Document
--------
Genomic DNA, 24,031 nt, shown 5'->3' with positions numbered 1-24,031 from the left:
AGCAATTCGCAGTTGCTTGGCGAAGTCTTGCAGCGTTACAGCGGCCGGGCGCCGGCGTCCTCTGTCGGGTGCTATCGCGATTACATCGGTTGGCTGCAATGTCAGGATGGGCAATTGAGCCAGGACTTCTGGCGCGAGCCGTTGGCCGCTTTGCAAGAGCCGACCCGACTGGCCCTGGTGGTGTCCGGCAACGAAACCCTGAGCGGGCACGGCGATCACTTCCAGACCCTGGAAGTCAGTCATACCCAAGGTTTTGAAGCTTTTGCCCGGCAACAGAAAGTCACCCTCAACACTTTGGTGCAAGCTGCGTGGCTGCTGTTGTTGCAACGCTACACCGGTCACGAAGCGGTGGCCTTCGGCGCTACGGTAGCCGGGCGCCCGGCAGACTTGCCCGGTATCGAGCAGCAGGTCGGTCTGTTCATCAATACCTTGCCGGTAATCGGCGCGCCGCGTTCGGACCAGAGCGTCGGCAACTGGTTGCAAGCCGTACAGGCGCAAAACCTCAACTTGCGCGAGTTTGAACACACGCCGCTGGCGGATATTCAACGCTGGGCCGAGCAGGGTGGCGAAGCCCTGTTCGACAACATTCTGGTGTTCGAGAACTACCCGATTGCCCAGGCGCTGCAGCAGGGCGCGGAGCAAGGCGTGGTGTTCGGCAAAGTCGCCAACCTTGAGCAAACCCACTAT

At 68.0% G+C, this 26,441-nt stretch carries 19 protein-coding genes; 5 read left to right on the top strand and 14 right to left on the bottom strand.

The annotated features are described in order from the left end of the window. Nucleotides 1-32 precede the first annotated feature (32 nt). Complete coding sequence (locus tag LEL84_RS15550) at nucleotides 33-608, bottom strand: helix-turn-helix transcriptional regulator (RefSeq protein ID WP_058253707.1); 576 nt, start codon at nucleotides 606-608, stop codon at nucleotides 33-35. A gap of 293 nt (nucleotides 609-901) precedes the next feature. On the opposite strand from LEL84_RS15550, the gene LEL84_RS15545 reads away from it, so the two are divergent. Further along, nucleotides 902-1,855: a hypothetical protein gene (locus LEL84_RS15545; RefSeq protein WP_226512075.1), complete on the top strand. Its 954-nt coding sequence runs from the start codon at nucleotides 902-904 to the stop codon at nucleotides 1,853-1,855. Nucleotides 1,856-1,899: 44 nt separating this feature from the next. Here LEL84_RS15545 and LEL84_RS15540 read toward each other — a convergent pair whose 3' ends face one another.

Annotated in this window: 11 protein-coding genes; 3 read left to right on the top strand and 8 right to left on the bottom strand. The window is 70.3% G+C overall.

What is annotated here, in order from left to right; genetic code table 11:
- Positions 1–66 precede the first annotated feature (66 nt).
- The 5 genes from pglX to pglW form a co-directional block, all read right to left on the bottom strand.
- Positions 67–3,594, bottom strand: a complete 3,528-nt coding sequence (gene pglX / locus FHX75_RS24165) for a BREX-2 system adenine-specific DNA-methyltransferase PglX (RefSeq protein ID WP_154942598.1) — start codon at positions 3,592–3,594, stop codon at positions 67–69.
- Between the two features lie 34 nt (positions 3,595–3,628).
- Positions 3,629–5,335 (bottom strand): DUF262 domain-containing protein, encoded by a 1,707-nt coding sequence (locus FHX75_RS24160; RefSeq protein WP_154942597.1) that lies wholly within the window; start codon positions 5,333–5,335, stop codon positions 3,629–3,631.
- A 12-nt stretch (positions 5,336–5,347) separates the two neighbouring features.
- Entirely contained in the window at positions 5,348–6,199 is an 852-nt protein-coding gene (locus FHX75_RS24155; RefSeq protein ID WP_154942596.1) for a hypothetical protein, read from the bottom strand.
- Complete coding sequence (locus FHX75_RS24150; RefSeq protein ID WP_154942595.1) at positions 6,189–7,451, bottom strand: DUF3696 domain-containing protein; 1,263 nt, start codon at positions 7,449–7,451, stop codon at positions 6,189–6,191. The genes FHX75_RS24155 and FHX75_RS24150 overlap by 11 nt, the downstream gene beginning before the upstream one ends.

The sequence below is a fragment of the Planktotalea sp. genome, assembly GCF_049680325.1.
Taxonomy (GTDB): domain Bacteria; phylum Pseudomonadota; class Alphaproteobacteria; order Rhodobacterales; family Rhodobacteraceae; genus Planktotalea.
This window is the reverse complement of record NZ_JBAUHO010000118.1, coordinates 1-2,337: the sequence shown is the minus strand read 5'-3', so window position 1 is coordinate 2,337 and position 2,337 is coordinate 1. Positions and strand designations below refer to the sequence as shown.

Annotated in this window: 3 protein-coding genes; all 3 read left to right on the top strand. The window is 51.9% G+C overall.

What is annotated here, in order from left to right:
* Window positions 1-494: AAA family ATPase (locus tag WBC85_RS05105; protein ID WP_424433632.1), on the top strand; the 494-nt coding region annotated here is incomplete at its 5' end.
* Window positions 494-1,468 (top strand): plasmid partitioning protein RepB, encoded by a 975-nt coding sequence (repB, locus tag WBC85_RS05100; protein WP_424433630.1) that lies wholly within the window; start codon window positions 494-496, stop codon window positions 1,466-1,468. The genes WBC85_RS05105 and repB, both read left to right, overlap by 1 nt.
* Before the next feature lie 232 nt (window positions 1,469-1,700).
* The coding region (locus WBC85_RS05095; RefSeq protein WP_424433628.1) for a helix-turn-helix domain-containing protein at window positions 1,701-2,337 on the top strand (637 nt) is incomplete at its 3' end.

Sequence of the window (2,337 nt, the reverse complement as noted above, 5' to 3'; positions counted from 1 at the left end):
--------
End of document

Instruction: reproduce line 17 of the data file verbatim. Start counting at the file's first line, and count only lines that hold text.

This window is the reverse complement of record NZ_JBAUHO010000118.1, coordinates 1-2,337: the sequence shown is the minus strand read 5'-3', so window position 1 is coordinate 2,337 and position 2,337 is coordinate 1. Positions and strand designations below refer to the sequence as shown.